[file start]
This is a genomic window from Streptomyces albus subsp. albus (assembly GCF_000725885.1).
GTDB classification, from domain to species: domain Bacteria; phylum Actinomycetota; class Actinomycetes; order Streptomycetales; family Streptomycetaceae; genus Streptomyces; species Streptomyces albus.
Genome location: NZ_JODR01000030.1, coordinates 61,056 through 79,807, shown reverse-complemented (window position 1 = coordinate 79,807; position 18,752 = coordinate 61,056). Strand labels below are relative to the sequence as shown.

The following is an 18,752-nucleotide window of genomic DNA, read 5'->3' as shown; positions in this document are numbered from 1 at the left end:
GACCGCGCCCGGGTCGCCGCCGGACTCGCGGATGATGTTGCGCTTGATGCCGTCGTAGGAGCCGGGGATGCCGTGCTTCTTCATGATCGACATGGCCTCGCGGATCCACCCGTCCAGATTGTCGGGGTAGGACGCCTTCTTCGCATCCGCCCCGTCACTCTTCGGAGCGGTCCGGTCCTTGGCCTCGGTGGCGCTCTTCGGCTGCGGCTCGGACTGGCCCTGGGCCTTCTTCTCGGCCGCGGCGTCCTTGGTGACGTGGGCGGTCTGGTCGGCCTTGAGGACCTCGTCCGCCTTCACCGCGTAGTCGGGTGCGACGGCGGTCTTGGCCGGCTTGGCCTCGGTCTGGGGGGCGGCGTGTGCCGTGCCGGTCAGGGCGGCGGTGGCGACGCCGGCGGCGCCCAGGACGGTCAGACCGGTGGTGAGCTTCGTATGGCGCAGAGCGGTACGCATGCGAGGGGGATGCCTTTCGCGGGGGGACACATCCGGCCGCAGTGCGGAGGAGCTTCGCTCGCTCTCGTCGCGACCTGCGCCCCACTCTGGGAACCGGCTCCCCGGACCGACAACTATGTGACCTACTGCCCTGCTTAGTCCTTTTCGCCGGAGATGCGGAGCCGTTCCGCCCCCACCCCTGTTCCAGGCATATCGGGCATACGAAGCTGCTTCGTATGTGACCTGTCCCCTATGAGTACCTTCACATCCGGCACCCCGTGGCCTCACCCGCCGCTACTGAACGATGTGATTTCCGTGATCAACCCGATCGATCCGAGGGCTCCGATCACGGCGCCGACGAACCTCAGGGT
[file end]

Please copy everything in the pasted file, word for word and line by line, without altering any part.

This is a genomic window from Streptomyces albus subsp. albus (assembly GCF_000725885.1).
GTDB classification, from domain to species: domain Bacteria; phylum Actinomycetota; class Actinomycetes; order Streptomycetales; family Streptomycetaceae; genus Streptomyces; species Streptomyces albus.
Genome location: NZ_JODR01000030.1, coordinates 61,056 through 79,807, shown reverse-complemented (window position 1 = coordinate 79,807; position 18,752 = coordinate 61,056). Strand labels below are relative to the sequence as shown.

The following is an 18,752-nucleotide window of genomic DNA, read 5'->3' as shown; positions in this document are numbered from 1 at the left end:
GACCGCGCCCGGGTCGCCGCCGGACTCGCGGATGATGTTGCGCTTGATGCCGTCGTAGGAGCCGGGGATGCCGTGCTTCTTCATGATCGACATGGCCTCGCGGATCCACCCGTCCAGATTGTCGGGGTAGGACGCCTTCTTCGCATCCGCCCCGTCACTCTTCGGAGCGGTCCGGTCCTTGGCCTCGGTGGCGCTCTTCGGCTGCGGCTCGGACTGGCCCTGGGCCTTCTTCTCGGCCGCGGCGTCCTTGGTGACGTGGGCGGTCTGGTCGGCCTTGAGGACCTCGTCCGCCTTCACCGCGTAGTCGGGTGCGACGGCGGTCTTGGCCGGCTTGGCCTCGGTCTGGGGGGCGGCGTGTGCCGTGCCGGTCAGGGCGGCGGTGGCGACGCCGGCGGCGCCCAGGACGGTCAGACCGGTGGTGAGCTTCGTATGGCGCAGAGCGGTACGCATGCGAGGGGGATGCCTTTCGCGGGGGGACACATCCGGCCGCAGTGCGGAGGAGCTTCGCTCGCTCTCGTCGCGACCTGCGCCCCACTCTGGGAACCGGCTCCCCGGACCGACAACTATGTGACCTACTGCCCTGCTTAGTCCTTTTCGCCGGAGATGCGGAGCCGTTCCGCCCCCACCCCTGTTCCAGGCATATCGGGCATACGAAGCTGCTTCGTATGTGACCTGTCCCCTATGAGTACCTTCACATCCGGCACCCCGTGGCCTCACCCGCCGCTACTGAACGATGTGATTTCCGTGATCAACCCGATCGATCCGAGGGCTCCGATCACGGCGCCGACGAACCTCAGGGT